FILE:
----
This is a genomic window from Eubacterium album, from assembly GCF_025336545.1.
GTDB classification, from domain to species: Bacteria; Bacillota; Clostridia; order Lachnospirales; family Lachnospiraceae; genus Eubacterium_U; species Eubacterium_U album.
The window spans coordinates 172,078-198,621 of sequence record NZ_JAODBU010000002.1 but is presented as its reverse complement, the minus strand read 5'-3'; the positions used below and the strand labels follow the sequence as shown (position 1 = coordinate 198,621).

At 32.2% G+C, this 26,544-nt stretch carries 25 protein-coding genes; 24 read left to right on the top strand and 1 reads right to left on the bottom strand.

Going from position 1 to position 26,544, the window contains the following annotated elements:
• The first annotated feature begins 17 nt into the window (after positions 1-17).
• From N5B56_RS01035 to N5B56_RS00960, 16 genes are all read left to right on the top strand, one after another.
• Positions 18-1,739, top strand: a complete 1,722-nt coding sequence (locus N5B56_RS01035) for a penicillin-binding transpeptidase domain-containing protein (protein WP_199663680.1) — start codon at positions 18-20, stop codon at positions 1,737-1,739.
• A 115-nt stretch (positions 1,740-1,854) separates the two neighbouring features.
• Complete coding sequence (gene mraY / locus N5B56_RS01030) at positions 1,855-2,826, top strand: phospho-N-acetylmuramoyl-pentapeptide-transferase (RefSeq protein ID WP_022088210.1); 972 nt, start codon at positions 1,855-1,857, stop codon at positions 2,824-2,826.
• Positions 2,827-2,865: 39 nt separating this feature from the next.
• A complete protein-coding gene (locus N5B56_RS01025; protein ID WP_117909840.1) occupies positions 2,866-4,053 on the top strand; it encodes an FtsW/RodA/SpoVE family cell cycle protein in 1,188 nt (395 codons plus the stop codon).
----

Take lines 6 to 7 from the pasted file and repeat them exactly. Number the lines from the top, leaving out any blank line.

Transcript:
• The first annotated feature begins 17 nt into the window (after positions 1-17).
• From N5B56_RS01035 to N5B56_RS00960, 16 genes are all read left to right on the top strand, one after another.